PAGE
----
This breakfast classic may not be as widely known as French Toast, scrambled eggs or Eggs Benedict, but those who remember it, remember it fondly and some even get cravings for it. It's not as difficult to make as it may appear, comes together pretty darn quick and can easily feed a crowd.
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This one goes out to my brother Charlie, who texted me this past week and specifically requested I post this recipe.
We remember our dad (and our mom too) making creamed eggs on toast for weekend and holiday breakfasts. And any time we went to visit Grandma for a few nights or so, we could always count on her to whip up a batch for us - without even asking! Dad learned to make it from his mom.
There never was a written recipe for it in our family, but in recreating it from memory to share with you, I made only two adjustments to enhance the richness of the bechamel gravy, and paid attention to the quantities of the ingredients.
Nowadays, I like to sprinkle mine with some ground cayenne pepper and crumbled bacon.
Great breakfast ideas for a crowd
The next time you're searching for breakfast ideas for a crowd, consider this one. One dozen eggs combined with the rest of the ingredients make Creamed Eggs with Toast a dish that will feed 6 to 8 adults. And this recipe is easily scalable up or down, depending on how many mouths you want to feed.
Fry bacon - it serves two purposes here
First, you'll get a more flavorful gravy for the eggs if you use bacon drippings instead of butter when you make the roux.
Second, bacon makes a great side for Creamed Eggs on Toast!
My secrets for a more flavorful bechamel sauce
So, no, this isn't a strict bechamel sauce, flavored only by butter, salt and pepper. Why did I switch it up for this recipe? Because when you think about it, the hard-boiled eggs don't add that much flavor, either. So, in order to increase the savory flavor of the dish, I used bacon drippings instead of butter. And then, rather than using just cream and milk for the sauce, I swapped a portion of them out for chicken stock. And that was all it needed to give the gravy added richness. You'll love it!
How to make Creamed Eggs and Toast
- Hard-boiled eggs
- Bacon drippings, with butter as needed
- Chicken stock
- Milk and heavy cream
- Salt and pepper
- Toasted bread slices
Instructions for making Creamed Eggs and Toast
Cream the yolks with some of the chicken broth
Make a roux with the bacon drippings and flour
Add the milk, cream and remaining chicken broth and cook until thickened
Add the yolk mixture and whisk into the bechamel thoroughly
Toss in the egg whites and cook just until whites are heated through
- Slice the hard boiled eggs in half, remove the yolks and chop the whites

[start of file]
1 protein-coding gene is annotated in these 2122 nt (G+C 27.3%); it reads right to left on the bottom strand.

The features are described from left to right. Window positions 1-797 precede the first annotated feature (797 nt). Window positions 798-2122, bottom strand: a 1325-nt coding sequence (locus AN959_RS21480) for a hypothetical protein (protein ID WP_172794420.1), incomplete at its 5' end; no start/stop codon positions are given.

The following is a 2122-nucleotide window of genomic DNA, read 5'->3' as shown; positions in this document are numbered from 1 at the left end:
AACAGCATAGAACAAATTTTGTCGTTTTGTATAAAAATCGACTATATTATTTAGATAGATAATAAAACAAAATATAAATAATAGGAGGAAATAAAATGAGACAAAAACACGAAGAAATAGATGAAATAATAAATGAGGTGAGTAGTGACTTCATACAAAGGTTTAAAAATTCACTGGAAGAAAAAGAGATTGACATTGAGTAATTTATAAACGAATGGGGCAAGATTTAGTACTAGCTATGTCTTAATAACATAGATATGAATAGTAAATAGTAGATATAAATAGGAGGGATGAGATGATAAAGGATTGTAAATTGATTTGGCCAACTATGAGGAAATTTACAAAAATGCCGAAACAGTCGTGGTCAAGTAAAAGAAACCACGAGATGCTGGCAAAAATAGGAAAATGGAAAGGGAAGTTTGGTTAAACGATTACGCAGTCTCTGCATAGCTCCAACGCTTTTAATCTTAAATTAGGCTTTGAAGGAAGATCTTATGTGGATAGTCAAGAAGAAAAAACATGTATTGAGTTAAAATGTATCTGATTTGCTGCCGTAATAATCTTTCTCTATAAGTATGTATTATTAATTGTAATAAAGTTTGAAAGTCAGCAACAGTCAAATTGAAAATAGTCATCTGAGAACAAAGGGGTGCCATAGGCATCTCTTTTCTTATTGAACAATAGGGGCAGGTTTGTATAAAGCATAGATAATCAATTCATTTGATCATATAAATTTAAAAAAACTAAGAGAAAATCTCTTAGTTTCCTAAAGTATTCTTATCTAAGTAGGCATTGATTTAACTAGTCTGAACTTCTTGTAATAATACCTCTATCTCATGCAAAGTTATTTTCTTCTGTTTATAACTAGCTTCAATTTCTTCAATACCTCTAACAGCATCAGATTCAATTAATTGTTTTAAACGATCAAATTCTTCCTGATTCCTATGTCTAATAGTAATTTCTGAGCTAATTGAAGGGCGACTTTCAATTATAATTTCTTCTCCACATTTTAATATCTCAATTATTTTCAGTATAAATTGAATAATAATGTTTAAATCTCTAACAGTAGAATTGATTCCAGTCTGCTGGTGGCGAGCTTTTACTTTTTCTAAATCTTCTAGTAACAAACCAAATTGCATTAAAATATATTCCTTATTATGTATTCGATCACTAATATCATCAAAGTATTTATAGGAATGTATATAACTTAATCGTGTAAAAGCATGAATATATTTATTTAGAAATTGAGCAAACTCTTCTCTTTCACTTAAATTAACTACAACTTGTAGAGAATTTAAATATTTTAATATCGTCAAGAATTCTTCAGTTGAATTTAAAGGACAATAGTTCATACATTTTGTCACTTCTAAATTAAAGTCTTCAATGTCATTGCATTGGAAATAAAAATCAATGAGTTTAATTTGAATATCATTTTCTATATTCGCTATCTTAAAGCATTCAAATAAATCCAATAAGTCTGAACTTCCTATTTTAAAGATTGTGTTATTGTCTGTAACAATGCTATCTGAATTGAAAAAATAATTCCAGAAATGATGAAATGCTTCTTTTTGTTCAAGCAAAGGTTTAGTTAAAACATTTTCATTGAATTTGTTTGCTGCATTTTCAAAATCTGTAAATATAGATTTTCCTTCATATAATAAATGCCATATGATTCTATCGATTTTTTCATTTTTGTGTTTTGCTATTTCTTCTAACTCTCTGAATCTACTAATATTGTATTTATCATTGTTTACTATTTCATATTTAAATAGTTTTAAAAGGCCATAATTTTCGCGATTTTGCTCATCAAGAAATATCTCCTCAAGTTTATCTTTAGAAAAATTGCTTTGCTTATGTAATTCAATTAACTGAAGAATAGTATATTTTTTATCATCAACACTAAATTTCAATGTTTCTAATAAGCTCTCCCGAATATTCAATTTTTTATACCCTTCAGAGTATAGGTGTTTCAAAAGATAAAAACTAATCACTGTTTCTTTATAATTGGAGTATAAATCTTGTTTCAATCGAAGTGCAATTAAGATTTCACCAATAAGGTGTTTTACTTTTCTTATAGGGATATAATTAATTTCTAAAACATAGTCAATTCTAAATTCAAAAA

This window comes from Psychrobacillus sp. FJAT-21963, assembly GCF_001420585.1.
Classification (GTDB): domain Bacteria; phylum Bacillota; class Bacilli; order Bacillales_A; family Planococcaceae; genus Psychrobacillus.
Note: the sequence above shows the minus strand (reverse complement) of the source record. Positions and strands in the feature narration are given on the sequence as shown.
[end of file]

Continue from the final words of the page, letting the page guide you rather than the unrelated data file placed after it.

- Cream the yolks with some of the chicken broth
- Make a roux with the bacon drippings and flour
- Add the milk, cream and remaining chicken broth and cook until thickened
- Add the yolk mixture and whisk into the bechamel thoroughly
- Toss in the egg whites and cook just until whites are heated through
- Spoon it over hot sliced toast and garnish with some chopped bacon and a sprinkle of ground cayenne pepper, if desired
Creamed Eggs on Toast
- 1 dozen hard boiled eggs peeled
- 4 tablespoons bacon drippings or drippings with butter added to make 4 tablespoons, or 4 tablespoons of butter
- ⅓ cup flour
- 1¼ cups chicken stock
- 1¼ cups milk
- 1¼ cups heavy cream
- ¾ teaspoon salt
- 1 teaspoon pepper
- Slice peeled hard boiled eggs in half. Remove the yolks to a small bowl and rough-chop the whites, setting them aside.
- Crumble lightly about 25% of the yolks and set them aside. Add about ¼ cup of the chicken stock to the remaining yolks and cream them with a fork. Set aside.
- Pre-heat a large skillet or saucepan over medium-low heat. Add the bacon drippings (and/or butter) to the pan and heat until melted and hot.
- Add the flour to the pan and mix thoroughly. Cook for about 2 or so minutes, stirring frequently. A silicon spatula is ideal for this task because it allows you to scrape the roux from the bottom of the pan to keep it from sticking and scorching.
- Add the remaining chicken stock and the salt and pepper to the pan and stir thoroughly to incorporate them into the roux.
- Add the milk and cream, and whisk the mixture together thoroughly.
- Next add the yolk mixture and again whisk thoroughly. Cook for 4-5 minutes at a low simmer, stirring frequently using the silicon spatula to prevent sticking and scorching as the sauce thickens. Now is a good time to start making the toast or recruit a helper to tend to that task.
- Test the sauce for salt and pepper, adding additional as needed to suit your preferences.
- If the sauce seems too thick, add more milk, cream or chicken broth to thin it. If it seems too thin, continue cooking on low heat to allow moisture to evaporate, thus thickening the sauce.
- Turn the heat down the low and add the egg whites and most of the crumbled egg yolk, setting aside a few crumbled for garnish. Stir gently and cook just long enough to heat the white through - about 2 minutes.
- Turn the heat off but let the pan rest on the burner if you have a gas stove; if you have an electric range, remove the pan from the burner.
- Serve over toast, garnished with the remaining crumbled yolks, some bacon bits if desired and a light sprinkle of cayenne pepper.